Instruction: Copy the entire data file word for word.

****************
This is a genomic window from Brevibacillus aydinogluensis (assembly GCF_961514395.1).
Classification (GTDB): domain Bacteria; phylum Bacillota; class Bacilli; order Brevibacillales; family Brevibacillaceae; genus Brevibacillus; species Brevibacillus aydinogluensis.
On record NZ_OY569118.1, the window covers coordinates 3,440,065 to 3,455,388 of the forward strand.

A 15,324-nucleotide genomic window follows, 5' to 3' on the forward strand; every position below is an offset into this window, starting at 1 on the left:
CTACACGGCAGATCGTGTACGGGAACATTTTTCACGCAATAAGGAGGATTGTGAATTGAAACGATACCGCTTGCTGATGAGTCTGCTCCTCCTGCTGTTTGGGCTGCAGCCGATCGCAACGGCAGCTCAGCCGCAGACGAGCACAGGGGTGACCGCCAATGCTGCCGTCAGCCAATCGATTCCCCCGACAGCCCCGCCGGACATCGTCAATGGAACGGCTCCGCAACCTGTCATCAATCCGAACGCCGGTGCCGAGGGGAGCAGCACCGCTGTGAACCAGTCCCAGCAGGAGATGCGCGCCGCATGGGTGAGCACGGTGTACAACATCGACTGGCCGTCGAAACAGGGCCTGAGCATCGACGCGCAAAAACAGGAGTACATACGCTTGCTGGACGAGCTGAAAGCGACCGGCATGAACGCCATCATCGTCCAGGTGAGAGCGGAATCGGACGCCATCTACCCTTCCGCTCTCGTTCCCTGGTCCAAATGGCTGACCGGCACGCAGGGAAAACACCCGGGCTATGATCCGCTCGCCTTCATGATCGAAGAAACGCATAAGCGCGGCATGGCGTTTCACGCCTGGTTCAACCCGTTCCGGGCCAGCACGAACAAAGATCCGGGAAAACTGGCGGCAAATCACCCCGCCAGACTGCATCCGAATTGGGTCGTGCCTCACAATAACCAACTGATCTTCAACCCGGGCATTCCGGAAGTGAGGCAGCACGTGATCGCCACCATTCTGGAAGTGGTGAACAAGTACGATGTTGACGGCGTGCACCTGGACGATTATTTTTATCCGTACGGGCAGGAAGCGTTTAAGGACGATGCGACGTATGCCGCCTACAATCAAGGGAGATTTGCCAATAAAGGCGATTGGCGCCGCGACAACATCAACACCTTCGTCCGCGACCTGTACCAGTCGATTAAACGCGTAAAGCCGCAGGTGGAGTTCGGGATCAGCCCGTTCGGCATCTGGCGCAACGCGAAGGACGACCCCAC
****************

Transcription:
This is a genomic window from Brevibacillus aydinogluensis (assembly GCF_961514395.1).
Classification (GTDB): domain Bacteria; phylum Bacillota; class Bacilli; order Brevibacillales; family Brevibacillaceae; genus Brevibacillus; species Brevibacillus aydinogluensis.
On record NZ_OY569118.1, the window covers coordinates 3,440,065 to 3,455,388 of the forward strand.

A 15,324-nucleotide genomic window follows, 5' to 3' on the forward strand; every position below is an offset into this window, starting at 1 on the left:
CTACACGGCAGATCGTGTACGGGAACATTTTTCACGCAATAAGGAGGATTGTGAATTGAAACGATACCGCTTGCTGATGAGTCTGCTCCTCCTGCTGTTTGGGCTGCAGCCGATCGCAACGGCAGCTCAGCCGCAGACGAGCACAGGGGTGACCGCCAATGCTGCCGTCAGCCAATCGATTCCCCCGACAGCCCCGCCGGACATCGTCAATGGAACGGCTCCGCAACCTGTCATCAATCCGAACGCCGGTGCCGAGGGGAGCAGCACCGCTGTGAACCAGTCCCAGCAGGAGATGCGCGCCGCATGGGTGAGCACGGTGTACAACATCGACTGGCCGTCGAAACAGGGCCTGAGCATCGACGCGCAAAAACAGGAGTACATACGCTTGCTGGACGAGCTGAAAGCGACCGGCATGAACGCCATCATCGTCCAGGTGAGAGCGGAATCGGACGCCATCTACCCTTCCGCTCTCGTTCCCTGGTCCAAATGGCTGACCGGCACGCAGGGAAAACACCCGGGCTATGATCCGCTCGCCTTCATGATCGAAGAAACGCATAAGCGCGGCATGGCGTTTCACGCCTGGTTCAACCCGTTCCGGGCCAGCACGAACAAAGATCCGGGAAAACTGGCGGCAAATCACCCCGCCAGACTGCATCCGAATTGGGTCGTGCCTCACAATAACCAACTGATCTTCAACCCGGGCATTCCGGAAGTGAGGCAGCACGTGATCGCCACCATTCTGGAAGTGGTGAACAAGTACGATGTTGACGGCGTGCACCTGGACGATTATTTTTATCCGTACGGGCAGGAAGCGTTTAAGGACGATGCGACGTATGCCGCCTACAATCAAGGGAGATTTGCCAATAAAGGCGATTGGCGCCGCGACAACATCAACACCTTCGTCCGCGACCTGTACCAGTCGATTAAACGCGTAAAGCCGCAGGTGGAGTTCGGGATCAGCCCGTTCGGCATCTGGCGCAACGCGAAGGACGACCCCAC